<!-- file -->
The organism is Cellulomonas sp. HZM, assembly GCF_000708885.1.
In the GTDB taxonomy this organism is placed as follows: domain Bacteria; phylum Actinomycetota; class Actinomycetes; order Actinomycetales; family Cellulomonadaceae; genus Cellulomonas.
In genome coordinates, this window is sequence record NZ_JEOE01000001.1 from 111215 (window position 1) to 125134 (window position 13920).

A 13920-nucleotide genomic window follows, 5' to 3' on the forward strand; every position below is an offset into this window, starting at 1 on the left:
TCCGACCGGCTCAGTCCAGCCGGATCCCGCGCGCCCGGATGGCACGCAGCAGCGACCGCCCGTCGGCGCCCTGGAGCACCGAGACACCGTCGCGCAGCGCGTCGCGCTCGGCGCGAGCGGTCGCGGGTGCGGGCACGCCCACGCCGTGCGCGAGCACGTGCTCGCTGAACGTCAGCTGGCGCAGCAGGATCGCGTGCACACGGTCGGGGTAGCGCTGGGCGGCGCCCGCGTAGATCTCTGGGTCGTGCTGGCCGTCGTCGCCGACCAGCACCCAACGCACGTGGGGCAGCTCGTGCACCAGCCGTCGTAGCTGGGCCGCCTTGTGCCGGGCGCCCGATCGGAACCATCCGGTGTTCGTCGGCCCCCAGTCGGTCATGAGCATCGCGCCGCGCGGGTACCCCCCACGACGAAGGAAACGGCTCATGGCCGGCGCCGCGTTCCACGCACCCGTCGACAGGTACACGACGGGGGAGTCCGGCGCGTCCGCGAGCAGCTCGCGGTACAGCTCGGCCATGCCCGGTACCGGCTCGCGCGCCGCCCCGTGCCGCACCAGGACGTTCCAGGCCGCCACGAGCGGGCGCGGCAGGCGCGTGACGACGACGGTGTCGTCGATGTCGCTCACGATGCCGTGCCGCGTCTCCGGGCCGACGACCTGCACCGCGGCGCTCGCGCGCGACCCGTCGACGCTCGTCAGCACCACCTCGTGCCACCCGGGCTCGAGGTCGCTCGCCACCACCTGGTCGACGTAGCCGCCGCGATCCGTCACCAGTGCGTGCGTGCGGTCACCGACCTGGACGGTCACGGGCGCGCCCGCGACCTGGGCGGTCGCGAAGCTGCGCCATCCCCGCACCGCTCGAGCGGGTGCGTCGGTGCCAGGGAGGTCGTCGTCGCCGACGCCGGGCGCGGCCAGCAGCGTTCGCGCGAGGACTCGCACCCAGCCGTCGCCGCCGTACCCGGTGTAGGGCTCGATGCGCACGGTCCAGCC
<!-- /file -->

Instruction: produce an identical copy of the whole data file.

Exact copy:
The organism is Cellulomonas sp. HZM, assembly GCF_000708885.1.
In the GTDB taxonomy this organism is placed as follows: domain Bacteria; phylum Actinomycetota; class Actinomycetes; order Actinomycetales; family Cellulomonadaceae; genus Cellulomonas.
In genome coordinates, this window is sequence record NZ_JEOE01000001.1 from 111215 (window position 1) to 125134 (window position 13920).

A 13920-nucleotide genomic window follows, 5' to 3' on the forward strand; every position below is an offset into this window, starting at 1 on the left:
TCCGACCGGCTCAGTCCAGCCGGATCCCGCGCGCCCGGATGGCACGCAGCAGCGACCGCCCGTCGGCGCCCTGGAGCACCGAGACACCGTCGCGCAGCGCGTCGCGCTCGGCGCGAGCGGTCGCGGGTGCGGGCACGCCCACGCCGTGCGCGAGCACGTGCTCGCTGAACGTCAGCTGGCGCAGCAGGATCGCGTGCACACGGTCGGGGTAGCGCTGGGCGGCGCCCGCGTAGATCTCTGGGTCGTGCTGGCCGTCGTCGCCGACCAGCACCCAACGCACGTGGGGCAGCTCGTGCACCAGCCGTCGTAGCTGGGCCGCCTTGTGCCGGGCGCCCGATCGGAACCATCCGGTGTTCGTCGGCCCCCAGTCGGTCATGAGCATCGCGCCGCGCGGGTACCCCCCACGACGAAGGAAACGGCTCATGGCCGGCGCCGCGTTCCACGCACCCGTCGACAGGTACACGACGGGGGAGTCCGGCGCGTCCGCGAGCAGCTCGCGGTACAGCTCGGCCATGCCCGGTACCGGCTCGCGCGCCGCCCCGTGCCGCACCAGGACGTTCCAGGCCGCCACGAGCGGGCGCGGCAGGCGCGTGACGACGACGGTGTCGTCGATGTCGCTCACGATGCCGTGCCGCGTCTCCGGGCCGACGACCTGCACCGCGGCGCTCGCGCGCGACCCGTCGACGCTCGTCAGCACCACCTCGTGCCACCCGGGCTCGAGGTCGCTCGCCACCACCTGGTCGACGTAGCCGCCGCGATCCGTCACCAGTGCGTGCGTGCGGTCACCGACCTGGACGGTCACGGGCGCGCCCGCGACCTGGGCGGTCGCGAAGCTGCGCCATCCCCGCACCGCTCGAGCGGGTGCGTCGGTGCCAGGGAGGTCGTCGTCGCCGACGCCGGGCGCGGCCAGCAGCGTTCGCGCGAGGACTCGCACCCAGCCGTCGCCGCCGTACCCGGTGTAGGGCTCGATGCGCACGGTCCAGCC